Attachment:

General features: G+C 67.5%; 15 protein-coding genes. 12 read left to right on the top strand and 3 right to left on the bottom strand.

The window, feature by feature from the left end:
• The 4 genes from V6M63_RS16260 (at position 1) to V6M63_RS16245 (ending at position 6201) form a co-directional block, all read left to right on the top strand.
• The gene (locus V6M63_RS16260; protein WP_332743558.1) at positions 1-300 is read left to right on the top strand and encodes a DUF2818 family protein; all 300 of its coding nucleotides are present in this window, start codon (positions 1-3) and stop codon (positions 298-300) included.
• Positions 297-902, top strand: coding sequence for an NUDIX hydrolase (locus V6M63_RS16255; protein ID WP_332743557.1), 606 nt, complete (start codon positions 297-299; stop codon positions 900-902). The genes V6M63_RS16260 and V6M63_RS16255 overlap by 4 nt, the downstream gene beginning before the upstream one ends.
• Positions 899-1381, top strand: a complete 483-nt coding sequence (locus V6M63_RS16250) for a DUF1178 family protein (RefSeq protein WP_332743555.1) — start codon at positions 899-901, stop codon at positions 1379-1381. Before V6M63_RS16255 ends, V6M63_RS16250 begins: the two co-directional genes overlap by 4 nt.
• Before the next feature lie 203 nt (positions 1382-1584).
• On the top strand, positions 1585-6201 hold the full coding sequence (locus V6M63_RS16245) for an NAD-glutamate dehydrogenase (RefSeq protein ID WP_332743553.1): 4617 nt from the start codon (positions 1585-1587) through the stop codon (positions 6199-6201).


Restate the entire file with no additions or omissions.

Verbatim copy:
General features: G+C 67.5%; 15 protein-coding genes. 12 read left to right on the top strand and 3 right to left on the bottom strand.

The window, feature by feature from the left end:
• The 4 genes from V6M63_RS16260 (at position 1) to V6M63_RS16245 (ending at position 6201) form a co-directional block, all read left to right on the top strand.
• The gene (locus V6M63_RS16260; protein WP_332743558.1) at positions 1-300 is read left to right on the top strand and encodes a DUF2818 family protein; all 300 of its coding nucleotides are present in this window, start codon (positions 1-3) and stop codon (positions 298-300) included.
• Positions 297-902, top strand: coding sequence for an NUDIX hydrolase (locus V6M63_RS16255; protein ID WP_332743557.1), 606 nt, complete (start codon positions 297-299; stop codon positions 900-902). The genes V6M63_RS16260 and V6M63_RS16255 overlap by 4 nt, the downstream gene beginning before the upstream one ends.
• Positions 899-1381, top strand: a complete 483-nt coding sequence (locus V6M63_RS16250) for a DUF1178 family protein (RefSeq protein WP_332743555.1) — start codon at positions 899-901, stop codon at positions 1379-1381. Before V6M63_RS16255 ends, V6M63_RS16250 begins: the two co-directional genes overlap by 4 nt.
• Before the next feature lie 203 nt (positions 1382-1584).
• On the top strand, positions 1585-6201 hold the full coding sequence (locus V6M63_RS16245) for an NAD-glutamate dehydrogenase (RefSeq protein ID WP_332743553.1): 4617 nt from the start codon (positions 1585-1587) through the stop codon (positions 6199-6201).